IRELAND - Ratings agency Moody's has cut the Republic of Ireland's debt rating to junk status.
Ireland joins Portugal and Greece as the third euro-area nation to have its rating reduced to below investment grade.
Moody's Investors Service said its decision to cut Ireland to Ba1 from Baa3 was based on the "growing possibility" it would need a second bailout before it can return to capital markets.
Ireland was forced to seek an €85bn rescue in November last year, as the European banking crisis overwhelmed the government's austerity efforts.
The outlook remains "negative," Moody's said in a statement yesterday, suggesting further downgrades are possible.
According to reports, Ireland's government said Moody's decision to downgrade was "disappointing" because it had so far met the targets under its bail-out programme.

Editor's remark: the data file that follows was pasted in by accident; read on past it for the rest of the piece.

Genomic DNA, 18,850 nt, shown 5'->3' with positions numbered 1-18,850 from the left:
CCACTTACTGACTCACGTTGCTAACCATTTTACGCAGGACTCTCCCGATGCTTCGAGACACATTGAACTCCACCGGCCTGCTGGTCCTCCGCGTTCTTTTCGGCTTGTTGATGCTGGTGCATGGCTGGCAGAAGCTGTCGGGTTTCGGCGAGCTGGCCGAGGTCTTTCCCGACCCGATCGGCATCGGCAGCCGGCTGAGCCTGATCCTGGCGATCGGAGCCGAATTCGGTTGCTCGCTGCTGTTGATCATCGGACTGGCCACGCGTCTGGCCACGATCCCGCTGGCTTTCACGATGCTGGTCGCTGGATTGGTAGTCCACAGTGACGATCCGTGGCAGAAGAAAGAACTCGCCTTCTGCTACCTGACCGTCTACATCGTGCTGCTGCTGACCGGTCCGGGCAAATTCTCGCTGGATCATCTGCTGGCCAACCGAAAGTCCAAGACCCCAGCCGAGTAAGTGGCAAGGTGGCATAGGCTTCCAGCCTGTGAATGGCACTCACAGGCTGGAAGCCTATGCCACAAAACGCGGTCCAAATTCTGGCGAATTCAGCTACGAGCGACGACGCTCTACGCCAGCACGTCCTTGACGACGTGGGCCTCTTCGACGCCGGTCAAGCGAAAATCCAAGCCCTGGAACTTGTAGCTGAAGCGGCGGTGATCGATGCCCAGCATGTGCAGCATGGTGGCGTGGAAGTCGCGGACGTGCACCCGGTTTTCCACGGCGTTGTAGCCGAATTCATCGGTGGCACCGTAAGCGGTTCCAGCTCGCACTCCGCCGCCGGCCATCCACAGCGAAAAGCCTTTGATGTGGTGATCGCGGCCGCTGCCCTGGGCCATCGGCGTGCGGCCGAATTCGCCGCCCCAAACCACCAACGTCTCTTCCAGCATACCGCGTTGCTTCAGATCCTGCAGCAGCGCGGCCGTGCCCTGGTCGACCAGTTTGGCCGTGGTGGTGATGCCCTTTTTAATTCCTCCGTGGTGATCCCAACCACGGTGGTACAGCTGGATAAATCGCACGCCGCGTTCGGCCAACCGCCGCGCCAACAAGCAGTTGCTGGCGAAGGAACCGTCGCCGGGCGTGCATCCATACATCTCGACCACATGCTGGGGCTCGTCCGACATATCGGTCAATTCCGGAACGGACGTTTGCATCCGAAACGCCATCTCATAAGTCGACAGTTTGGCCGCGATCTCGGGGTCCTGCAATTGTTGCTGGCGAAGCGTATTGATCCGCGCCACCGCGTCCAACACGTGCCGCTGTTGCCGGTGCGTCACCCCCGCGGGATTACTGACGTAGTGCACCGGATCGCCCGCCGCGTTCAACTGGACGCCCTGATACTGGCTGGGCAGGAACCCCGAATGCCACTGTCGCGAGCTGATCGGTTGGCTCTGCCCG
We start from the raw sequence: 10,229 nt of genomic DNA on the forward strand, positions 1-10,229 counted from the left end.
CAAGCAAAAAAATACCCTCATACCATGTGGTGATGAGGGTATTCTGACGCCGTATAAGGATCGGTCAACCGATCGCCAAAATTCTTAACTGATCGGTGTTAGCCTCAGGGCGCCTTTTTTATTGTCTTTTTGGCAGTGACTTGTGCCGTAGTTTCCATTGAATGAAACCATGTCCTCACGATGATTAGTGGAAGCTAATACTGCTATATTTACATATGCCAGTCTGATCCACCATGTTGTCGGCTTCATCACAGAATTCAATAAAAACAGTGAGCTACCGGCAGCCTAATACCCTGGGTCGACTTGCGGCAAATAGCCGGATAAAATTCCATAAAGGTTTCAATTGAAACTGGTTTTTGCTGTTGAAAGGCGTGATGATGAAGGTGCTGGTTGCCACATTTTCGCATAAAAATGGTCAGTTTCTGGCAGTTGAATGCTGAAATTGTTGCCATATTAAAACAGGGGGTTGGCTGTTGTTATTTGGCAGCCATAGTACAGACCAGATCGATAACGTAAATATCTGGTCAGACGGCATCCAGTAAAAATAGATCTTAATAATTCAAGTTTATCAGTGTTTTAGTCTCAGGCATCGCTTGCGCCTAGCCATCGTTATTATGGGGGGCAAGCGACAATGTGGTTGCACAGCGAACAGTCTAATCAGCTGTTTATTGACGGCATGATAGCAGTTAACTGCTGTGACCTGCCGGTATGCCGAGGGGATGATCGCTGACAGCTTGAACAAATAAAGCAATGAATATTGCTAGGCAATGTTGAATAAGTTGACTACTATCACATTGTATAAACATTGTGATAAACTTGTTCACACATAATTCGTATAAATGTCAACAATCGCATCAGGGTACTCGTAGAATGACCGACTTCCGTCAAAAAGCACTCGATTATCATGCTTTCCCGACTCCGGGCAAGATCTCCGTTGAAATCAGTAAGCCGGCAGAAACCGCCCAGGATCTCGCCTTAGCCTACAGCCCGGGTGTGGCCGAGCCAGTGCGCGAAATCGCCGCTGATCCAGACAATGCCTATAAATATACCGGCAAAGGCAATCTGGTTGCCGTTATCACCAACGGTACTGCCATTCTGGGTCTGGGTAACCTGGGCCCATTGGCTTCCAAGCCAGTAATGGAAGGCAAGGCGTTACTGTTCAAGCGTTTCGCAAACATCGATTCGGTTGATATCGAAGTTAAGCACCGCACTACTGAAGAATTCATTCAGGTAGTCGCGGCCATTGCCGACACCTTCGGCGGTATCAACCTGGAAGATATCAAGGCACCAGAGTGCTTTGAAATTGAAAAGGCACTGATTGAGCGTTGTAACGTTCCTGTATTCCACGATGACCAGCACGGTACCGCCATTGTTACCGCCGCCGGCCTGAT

The European Commission also issued a statement denouncing the decision.
The development followed a day when fears over the future of the eurozone and the euro single currency spread across the continent, rocking world markets.
UK Chancellor George Osborne called for decisive action to arrest the deterioration in the euro area amid growing signs that Greece is heading for default.
He said Britain was not immune from the turmoil, which could do "real damage" to the world economy.
Shares tumbled further on Tuesday, with the FTSE 100 index shedding more than 60 points to 5,868.96, amid continued fears the sovereign debt contagion is spreading from Greece, Ireland and Portugal to Italy and Spain.
The euro touched a four-month low of $1.3836 against the dollar and 88.04p against sterling.
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